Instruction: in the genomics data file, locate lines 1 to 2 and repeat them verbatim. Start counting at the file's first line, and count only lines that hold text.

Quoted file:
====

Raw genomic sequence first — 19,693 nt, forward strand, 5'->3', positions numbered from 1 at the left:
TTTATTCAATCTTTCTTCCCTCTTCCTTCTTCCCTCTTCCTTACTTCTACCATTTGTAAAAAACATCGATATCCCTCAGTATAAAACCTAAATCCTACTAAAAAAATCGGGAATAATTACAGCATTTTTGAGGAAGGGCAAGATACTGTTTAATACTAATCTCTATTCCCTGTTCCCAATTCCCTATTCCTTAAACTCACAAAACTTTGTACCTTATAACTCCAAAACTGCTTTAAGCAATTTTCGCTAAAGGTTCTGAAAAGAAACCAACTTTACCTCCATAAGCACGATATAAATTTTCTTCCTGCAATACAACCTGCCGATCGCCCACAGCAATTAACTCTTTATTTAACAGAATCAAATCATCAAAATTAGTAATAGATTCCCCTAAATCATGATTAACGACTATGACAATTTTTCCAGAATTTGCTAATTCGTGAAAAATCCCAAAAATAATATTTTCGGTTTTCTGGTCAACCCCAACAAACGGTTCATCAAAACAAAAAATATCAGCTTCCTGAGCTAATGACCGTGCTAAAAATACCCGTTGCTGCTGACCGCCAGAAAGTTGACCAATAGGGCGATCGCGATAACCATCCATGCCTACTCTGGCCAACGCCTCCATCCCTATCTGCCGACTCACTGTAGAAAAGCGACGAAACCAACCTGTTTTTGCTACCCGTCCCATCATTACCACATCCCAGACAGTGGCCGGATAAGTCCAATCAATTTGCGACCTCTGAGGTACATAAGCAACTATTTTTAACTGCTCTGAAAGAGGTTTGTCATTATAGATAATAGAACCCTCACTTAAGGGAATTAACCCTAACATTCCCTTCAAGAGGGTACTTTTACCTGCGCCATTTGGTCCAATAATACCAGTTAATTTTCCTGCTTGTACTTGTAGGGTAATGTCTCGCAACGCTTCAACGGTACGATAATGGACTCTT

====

Raw genomic sequence first — 19,693 nt, forward strand, 5'->3', positions numbered from 1 at the left:
TTTATTCAATCTTTCTTCCCTCTTCCTTCTTCCCTCTTCCTTACTTCTACCATTTGTAAAAAACATCGATATCCCTCAGTATAAAACCTAAATCCTACTAAAAAAATCGGGAATAATTACAGCATTTTTGAGGAAGGGCAAGATACTGTTTAATACTAATCTCTATTCCCTGTTCCCAATTCCCTATTCCTTAAACTCACAAAACTTTGTACCTTATAACTCCAAAACTGCTTTAAGCAATTTTCGCTAAAGGTTCTGAAAAGAAACCAACTTTACCTCCATAAGCACGATATAAATTTTCTTCCTGCAATACAACCTGCCGATCGCCCACAGCAATTAACTCTTTATTTAACAGAATCAAATCATCAAAATTAGTAATAGATTCCCCTAAATCATGATTAACGACTATGACAATTTTTCCAGAATTTGCTAATTCGTGAAAAATCCCAAAAATAATATTTTCGGTTTTCTGGTCAACCCCAACAAACGGTTCATCAAAACAAAAAATATCAGCTTCCTGAGCTAATGACCGTGCTAAAAATACCCGTTGCTGCTGACCGCCAGAAAGTTGACCAATAGGGCGATCGCGATAACCATCCATGCCTACTCTGGCCAACGCCTCCATCCCTATCTGCCGACTCACTGTAGAAAAGCGACGAAACCAACCTGTTTTTGCTACCCGTCCCATCATTACCACATCCCAGACAGTGGCCGGATAAGTCCAATCAATTTGCGACCTCTGAGGTACATAAGCAACTATTTTTAACTGCTCTGAAAGAGGTTTGTCATTATAGATAATAGAACCCTCACTTAAGGGAATTAACCCTAACATTCCCTTCAAGAGGGTACTTTTACCTGCGCCATTTGGTCCAATAATACCAGTTAATTTTCCTGCTTGTACTTGTAGGGTAATGTCTCGCAACGCTTCAACGGTACGATAATGGACTCTT